I readily admit that this is a cursory treatment of the wider political situation at the time, but the bottom line is that in a complex world the need to contain this particular religious rebellion was not perceived as a top priority for the emperor. He was distracted with other conquests and maybe a bit ambivalent about getting political power involved in an ecclesiastical dispute. The catch on the latter point is that in a world of established churches the ecclesiastical is political. (Consider Calvin and Geneva for more on that.)

But it gave Dr. Luther and his followers the space they needed and, unlike other reformers who were not as fortunate to have that slight buffer around them, in Saxony the Reformation had the elements it needed to establish itself and spread from there to large sections of Western Europe.

So on this Reformation Day, we remember not just the hard work of Martin Luther and the risk he took to challenge the established church’s doctrine, but also the favorable ground his thoughts landed on to be able to take root. And if distracting the Holy Roman Emperor is part of that, so be it.

Happy Reformation Day. And I am not sure whether to encourage you to enjoy, or possibly cringe, at the build-up in the coming year to the 500th.

luther_kleine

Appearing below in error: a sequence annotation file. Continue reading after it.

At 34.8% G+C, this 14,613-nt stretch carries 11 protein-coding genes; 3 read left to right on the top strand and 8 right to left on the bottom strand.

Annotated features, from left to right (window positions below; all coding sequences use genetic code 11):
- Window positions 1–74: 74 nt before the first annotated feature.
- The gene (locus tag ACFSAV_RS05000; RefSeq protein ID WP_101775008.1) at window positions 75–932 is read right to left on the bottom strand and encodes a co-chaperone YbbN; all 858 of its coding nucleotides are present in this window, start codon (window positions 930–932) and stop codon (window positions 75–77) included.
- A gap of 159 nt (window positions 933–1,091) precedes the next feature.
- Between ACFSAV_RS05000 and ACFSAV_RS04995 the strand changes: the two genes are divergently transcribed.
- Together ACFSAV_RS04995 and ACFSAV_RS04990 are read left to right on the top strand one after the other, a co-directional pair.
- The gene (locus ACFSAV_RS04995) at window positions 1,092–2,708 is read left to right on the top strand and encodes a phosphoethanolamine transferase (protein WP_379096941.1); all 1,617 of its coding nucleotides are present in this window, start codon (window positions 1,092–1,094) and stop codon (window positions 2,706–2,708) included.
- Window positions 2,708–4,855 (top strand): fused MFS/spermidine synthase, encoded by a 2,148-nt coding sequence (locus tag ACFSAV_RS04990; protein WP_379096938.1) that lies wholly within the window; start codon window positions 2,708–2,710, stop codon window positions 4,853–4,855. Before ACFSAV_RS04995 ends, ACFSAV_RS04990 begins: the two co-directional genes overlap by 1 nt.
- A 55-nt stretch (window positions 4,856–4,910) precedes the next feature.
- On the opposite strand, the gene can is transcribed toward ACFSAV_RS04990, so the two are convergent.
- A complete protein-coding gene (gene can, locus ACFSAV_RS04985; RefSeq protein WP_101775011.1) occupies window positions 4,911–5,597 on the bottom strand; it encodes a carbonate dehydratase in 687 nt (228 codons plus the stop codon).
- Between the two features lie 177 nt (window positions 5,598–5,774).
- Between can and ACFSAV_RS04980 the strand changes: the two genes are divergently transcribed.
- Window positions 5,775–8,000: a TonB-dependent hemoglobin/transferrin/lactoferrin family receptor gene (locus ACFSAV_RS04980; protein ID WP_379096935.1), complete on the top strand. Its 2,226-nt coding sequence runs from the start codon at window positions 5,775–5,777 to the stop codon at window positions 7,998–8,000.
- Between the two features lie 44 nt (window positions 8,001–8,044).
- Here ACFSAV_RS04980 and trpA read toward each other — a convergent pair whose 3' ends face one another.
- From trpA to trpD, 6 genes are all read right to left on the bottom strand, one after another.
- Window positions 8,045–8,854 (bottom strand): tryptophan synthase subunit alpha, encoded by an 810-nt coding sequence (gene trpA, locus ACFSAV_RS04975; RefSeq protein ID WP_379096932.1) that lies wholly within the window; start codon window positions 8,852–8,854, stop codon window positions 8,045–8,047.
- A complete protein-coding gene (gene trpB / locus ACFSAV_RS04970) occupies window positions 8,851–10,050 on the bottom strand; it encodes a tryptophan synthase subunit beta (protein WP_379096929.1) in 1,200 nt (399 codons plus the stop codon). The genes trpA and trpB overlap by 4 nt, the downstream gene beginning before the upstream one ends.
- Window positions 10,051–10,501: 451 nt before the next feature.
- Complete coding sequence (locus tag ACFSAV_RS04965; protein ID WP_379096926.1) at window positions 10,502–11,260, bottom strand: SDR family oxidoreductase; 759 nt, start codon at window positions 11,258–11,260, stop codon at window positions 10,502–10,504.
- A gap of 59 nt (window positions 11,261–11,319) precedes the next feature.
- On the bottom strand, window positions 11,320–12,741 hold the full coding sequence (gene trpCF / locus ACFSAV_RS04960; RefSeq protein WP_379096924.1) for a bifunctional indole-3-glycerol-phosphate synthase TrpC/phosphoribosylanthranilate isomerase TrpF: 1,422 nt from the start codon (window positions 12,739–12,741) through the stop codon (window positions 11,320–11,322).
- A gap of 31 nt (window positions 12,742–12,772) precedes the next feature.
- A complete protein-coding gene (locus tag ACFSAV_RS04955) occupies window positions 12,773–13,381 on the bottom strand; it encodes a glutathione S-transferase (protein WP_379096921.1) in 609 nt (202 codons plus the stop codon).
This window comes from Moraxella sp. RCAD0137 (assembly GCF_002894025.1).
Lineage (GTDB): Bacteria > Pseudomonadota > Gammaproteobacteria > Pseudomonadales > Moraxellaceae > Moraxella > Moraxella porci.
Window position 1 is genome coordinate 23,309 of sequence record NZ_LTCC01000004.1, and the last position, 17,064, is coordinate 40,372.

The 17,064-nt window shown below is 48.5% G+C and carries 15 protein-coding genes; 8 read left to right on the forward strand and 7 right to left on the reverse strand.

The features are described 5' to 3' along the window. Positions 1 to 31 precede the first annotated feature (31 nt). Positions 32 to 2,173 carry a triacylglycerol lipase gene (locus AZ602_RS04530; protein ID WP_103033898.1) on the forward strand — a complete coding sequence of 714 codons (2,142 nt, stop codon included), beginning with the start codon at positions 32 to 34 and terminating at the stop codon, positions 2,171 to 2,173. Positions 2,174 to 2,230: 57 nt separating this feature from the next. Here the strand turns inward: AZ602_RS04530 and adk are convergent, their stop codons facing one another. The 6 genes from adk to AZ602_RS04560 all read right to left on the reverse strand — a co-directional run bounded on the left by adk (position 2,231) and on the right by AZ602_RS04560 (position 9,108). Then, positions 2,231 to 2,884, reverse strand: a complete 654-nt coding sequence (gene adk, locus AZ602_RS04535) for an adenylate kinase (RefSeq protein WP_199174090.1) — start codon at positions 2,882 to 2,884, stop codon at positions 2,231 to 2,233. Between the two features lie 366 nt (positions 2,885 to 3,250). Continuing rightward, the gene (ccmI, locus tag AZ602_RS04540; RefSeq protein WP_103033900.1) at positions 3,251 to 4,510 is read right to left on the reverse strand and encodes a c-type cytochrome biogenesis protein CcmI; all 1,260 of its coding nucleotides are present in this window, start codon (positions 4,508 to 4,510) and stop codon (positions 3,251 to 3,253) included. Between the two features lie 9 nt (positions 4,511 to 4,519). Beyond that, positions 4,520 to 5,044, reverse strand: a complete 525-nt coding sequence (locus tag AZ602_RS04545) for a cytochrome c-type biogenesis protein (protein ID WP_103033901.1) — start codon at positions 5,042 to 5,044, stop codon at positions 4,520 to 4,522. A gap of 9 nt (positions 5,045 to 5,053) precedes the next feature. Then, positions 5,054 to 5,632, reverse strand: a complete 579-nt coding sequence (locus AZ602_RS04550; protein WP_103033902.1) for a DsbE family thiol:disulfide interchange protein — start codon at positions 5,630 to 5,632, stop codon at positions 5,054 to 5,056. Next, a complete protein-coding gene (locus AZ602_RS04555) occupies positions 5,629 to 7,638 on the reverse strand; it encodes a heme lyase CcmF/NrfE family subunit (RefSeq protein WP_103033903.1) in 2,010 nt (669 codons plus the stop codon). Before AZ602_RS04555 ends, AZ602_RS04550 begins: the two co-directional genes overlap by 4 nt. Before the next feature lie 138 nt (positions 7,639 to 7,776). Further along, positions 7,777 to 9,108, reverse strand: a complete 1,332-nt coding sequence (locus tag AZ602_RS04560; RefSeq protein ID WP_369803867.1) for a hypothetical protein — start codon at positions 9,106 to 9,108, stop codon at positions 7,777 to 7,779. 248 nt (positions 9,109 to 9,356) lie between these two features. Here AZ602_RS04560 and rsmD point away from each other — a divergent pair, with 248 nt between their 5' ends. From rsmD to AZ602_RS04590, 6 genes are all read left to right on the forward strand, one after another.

The Long View Of Presbyterianism

ContinuingChurchSo this book was officially released yesterday. Through the efficiency of a shipper I received my copy a few days early and so far I have only had time to skim through it. It looks good, from what I have seen, and I hope to carve out a bit of time later in the month to more carefully read it.

But what I have found interesting in the lead up to this has been a certain amount of push-back I have gotten from several different quarters as I have unapologetically indicated my interest in, and anticipation of the book before its release. My overall interest in Presbyterianism and Presbyterian history is enough to justify my anticipation of this book. But it was further heightened earlier in the year when the author, Sean Michael Lucas, was featured in a documentary produced by Union Presbyterian Seminary called Division and Reunion.

The push-back I have received, both in general over my years of blogging and specifically regarding this book, usually can be boiled down to the statement of either “But they ordain (fill in the blank)” or “But they do not ordain (fill in the blank).”

So here is a response and why this book matters in either case.

First, it is easy to just view this as an academic exercise. I am interested in global Presbyterianism, history and polity. That alone is enough for me to be interested in this book.